I had a tilt table done as well and got very dizzy. The reason I am asking is because my heart rate jumps really high when standing. Most the time if that happens they start you on salt pills. If that is the case, and the salt pills don't work (they didn't for me), Maybe ask your doctor about a medicine called Midodrine. It has been my saving grace. Hope you figure something out to help him!
I am thirty now and have the same problem and have had this problem since I was about 13 yrs old. I have not grown out of having the syncope episodes yet. They also told me that I would grow out of them and now 17yrs later still having to deal with it, I have learned to pay attention to my body now and I can feel an episode coming on and I know that I need to lay down for a little while and let my body almost like restart itself.... Its a scary feeling still, but I think its because you have no control over what is going on with your body....
I am 28 yrs old. I have had problems with syncopes every since I was little. I have also been diagnosed with migraines, and even though I have not been diagnosed w/ asthma I do have it. I have a mitral valve prolapse w/ regurgitation. Also the pulmonary valve and tricuspid valve have trace regurgitation w/o prolapse. I know there is more that can be done. The only problem is trying to find a doctor who will take the time and go through everything. There are not many who will. The prolapse will also cause a heart murmer even if it is so slight that it can not be heard. I have been told that I was born with this and that it will only get worse. But that it will take many years to get worse. No one else is worried about this besides me (for myself). They have put me on different beta blockers to help with the chest pain that is eventually caused by the prolapse, but I had to stop taking them because it made the circulation in my fingers and toes worse. Wrestling for your son may be alright, but it should be with extreme caution. Because even if your son is at home and not doing anything he is more enclined to passout.
My son just turned 17 and in Jan he kept passing out in wrestling...I thought Hypoglcemic too but not...It was his gallbladder full of stones the most the doctor had seen on anyone...Thinking back he had stomach pains since 5th grade and the drs blamed it on Ulcers and just eating too much...Potatoes were heavy on his stomach and he was just growing....May have them test for gallbladder---hope this helps..He also has Sports enduced Asthma..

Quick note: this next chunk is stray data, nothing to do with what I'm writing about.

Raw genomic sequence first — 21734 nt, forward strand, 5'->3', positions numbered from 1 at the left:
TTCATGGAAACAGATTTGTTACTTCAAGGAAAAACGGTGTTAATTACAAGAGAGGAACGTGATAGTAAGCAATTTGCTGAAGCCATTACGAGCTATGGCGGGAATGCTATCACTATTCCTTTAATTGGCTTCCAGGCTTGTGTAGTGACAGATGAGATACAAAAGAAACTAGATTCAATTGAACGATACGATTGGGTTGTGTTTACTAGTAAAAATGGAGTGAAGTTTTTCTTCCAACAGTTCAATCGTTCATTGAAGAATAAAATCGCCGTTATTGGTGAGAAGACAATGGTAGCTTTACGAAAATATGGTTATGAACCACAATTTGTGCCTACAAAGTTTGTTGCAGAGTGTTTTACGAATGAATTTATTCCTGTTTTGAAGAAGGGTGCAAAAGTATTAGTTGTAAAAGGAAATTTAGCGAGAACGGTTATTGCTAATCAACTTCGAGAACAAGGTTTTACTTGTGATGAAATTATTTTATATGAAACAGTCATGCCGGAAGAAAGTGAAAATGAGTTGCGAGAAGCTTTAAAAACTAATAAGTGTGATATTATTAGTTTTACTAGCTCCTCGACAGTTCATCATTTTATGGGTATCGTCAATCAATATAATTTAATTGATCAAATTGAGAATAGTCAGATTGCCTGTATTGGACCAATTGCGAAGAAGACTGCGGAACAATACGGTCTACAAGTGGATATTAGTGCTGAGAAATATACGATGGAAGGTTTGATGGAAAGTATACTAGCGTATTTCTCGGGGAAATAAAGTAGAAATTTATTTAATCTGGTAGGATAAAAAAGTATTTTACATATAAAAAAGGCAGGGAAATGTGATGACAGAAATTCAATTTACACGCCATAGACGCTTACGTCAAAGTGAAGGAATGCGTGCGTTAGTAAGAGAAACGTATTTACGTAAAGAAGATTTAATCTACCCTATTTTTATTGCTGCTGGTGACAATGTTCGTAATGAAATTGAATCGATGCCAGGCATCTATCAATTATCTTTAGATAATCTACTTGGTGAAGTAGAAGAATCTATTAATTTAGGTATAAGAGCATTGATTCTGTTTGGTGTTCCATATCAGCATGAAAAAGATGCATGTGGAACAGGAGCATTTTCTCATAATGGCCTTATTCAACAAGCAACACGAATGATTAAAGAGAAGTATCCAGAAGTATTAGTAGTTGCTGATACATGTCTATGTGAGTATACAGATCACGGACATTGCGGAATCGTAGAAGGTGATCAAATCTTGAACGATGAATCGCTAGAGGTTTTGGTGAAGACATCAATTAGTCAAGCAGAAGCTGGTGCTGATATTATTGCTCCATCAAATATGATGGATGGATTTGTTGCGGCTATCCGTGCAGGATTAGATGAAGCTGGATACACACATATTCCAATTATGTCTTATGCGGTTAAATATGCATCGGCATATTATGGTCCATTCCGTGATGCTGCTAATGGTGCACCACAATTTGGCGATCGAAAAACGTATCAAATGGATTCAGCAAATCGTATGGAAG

The opinions expressed in WebMD Communities are solely those of the User, who may or may not have medical or scientific training. These opinions do not represent the opinions of WebMD. Communities are not reviewed by a WebMD physician or any member of the WebMD editorial staff for accuracy, balance, objectivity, or any other reason except for compliance with our Terms and Conditions. Some of these opinions may contain information about treatments or uses of drug products that have not been approved by the U.S. Food and Drug Administration. WebMD does not endorse any specific product, service or treatment.
Do not consider Communities as medical advice. Never delay or disregard seeking professional medical advice from your doctor or other qualified healthcare provider because of something you have read on WebMD. You should always speak with your doctor before you start, stop, or change any prescribed part of your care plan or treatment. WebMD understands that reading individual, real-life experiences can be a helpful resource, but it is never a substitute for professional medical advice, diagnosis, or treatment from a qualified health care provider. If you think you may have a medical emergency, call your doctor or dial 911 immediately.